I used to like living in a big city, but I was single then. Now, you could not pay me enough to make me move into a big city. This trip reminded me of that lifestyle and how much I do not want it anymore.

We also took them to the Romanian Embassy where it was nice to meet other Romanians. It was a good experience for my children to hear others address them in Romanian. We don’t have any Romanian friends nearby.

Of course, I am recording these three days we spent in DC as school days, for great learning was had by all.


And the Winner Is…

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… Mitzi Hendrich of Maryville. Congratulations, Mitzi! The Dollywood tickets are coming your way. Dollywood is a great homeschooling field trip – not just an amusement park. In some areas, it’s like stepping back in time 100 years. What a great way to learn American history.

Announcing the winner of a Dollywood ticket giveaway

In case you don’t know what I am talking about, I am giving away two Dollywood tickets to a blog subscriber. More information here.

Happy homeschooling!


26 Tips for an Easier Homeschooling Field Trip

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Two weeks ago we took three homeschooling field trips in one week. I have been shuttling small children to appointments for six years now. I have always used a mental checklist of things to look into before leaving the house. It seems I keep adding to it every time we go somewhere.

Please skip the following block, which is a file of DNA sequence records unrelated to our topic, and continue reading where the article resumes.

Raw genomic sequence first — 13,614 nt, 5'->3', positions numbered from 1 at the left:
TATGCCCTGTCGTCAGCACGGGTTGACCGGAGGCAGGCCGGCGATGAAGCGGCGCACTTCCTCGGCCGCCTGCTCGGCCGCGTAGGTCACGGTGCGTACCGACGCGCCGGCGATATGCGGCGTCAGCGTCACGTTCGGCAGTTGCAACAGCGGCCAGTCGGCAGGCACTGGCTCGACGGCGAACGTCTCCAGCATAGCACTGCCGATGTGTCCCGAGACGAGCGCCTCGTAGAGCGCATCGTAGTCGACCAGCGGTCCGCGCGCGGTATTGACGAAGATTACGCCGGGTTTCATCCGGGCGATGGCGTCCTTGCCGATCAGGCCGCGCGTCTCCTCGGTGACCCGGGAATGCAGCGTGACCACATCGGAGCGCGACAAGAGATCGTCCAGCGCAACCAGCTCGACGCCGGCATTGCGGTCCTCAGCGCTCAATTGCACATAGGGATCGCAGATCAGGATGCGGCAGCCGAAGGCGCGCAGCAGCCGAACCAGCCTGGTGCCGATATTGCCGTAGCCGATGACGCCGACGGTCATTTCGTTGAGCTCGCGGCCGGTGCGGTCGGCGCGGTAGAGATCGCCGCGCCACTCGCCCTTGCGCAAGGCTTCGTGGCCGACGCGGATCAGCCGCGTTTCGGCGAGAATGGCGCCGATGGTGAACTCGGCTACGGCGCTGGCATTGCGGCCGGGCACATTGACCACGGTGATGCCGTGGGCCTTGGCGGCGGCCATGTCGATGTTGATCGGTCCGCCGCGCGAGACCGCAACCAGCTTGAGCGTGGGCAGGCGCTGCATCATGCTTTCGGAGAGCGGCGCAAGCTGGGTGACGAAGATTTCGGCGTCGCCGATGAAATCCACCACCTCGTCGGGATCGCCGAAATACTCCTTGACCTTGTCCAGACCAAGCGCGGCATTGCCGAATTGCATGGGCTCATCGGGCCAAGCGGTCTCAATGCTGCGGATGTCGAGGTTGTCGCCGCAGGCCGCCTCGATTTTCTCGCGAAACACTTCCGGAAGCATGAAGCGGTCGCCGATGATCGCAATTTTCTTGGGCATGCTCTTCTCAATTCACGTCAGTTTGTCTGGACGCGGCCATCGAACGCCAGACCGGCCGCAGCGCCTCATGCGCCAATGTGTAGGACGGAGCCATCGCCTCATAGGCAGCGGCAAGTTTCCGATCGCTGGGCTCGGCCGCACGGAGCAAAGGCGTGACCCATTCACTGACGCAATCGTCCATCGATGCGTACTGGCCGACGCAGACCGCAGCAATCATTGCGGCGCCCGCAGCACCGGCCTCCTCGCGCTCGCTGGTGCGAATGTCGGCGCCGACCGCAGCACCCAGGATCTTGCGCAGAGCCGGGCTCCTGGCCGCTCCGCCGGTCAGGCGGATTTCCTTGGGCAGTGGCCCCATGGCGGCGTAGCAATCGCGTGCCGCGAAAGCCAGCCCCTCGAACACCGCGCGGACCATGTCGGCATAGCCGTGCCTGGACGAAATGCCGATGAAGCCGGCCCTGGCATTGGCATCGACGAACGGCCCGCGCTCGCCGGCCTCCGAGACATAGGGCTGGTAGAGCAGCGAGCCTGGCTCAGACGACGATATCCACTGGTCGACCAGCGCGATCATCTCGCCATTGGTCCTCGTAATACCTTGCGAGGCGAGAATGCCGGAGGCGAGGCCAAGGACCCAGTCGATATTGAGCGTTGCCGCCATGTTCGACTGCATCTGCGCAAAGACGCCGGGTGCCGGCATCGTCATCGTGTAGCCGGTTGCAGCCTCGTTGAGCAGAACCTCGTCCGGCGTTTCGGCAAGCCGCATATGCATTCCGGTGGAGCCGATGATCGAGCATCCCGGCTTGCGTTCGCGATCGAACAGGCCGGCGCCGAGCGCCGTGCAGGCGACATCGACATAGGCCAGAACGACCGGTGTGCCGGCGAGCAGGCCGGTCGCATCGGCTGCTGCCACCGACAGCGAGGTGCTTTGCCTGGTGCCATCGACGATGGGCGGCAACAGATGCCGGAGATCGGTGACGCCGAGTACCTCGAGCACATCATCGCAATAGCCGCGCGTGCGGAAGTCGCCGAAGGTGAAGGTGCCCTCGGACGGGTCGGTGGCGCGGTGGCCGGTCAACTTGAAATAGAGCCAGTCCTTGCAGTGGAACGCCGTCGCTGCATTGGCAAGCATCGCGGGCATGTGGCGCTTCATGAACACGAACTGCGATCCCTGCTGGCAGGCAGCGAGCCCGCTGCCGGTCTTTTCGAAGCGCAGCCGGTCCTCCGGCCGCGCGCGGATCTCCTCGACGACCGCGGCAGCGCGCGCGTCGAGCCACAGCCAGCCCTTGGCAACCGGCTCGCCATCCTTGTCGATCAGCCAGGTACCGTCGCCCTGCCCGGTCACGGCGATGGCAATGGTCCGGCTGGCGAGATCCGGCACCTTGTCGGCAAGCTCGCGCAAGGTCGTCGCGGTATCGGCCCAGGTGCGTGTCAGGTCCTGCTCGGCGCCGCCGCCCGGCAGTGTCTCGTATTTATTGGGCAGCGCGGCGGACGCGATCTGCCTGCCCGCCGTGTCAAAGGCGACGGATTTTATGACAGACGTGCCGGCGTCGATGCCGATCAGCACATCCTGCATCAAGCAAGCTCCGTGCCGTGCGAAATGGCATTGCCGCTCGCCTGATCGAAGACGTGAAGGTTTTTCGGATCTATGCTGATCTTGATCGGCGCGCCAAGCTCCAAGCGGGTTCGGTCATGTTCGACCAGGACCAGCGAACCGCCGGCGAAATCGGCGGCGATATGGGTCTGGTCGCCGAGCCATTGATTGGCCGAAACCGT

Now that I have a blog, I decided to write it all down. Here are my 26 tips for an easier homeschooling field trip:

1. Check the weather prognosis the night before. We have had cooler weather recently (63F) and so I figured I should wear long sleeves and long pants for the TVA Fair field trip. If I had known it was going to be 80F, I would have worn shorts and short sleeves.

2. Dress for the occasion. An event called “Down on the Farm” calls for sports shoes or boots. A science class at Ripley’s Aquarium, in air conditioning, might call for an extra layer, at least for me.

3. Download and print a venue map from their website. Familiarize yourself with the entrance(s), exit(s) and bathroom locations. These days, terrible things happen in malls, museums and other benign public places. Have the map handy while you walk around.

4. Check the schedule of the venue, especially if you are there for a shorter program. Do they close for lunch? Do they close for cleaning? The TVA Fair closed down the rides between 3-4pm. If I had known about it, we would have ridden a few rides first and then picnic.

5. Find out how to get ride tokens ahead of time. Knowledge is power. When you have to stand in line in the hot sun, it is good to know where the next token-selling booth is.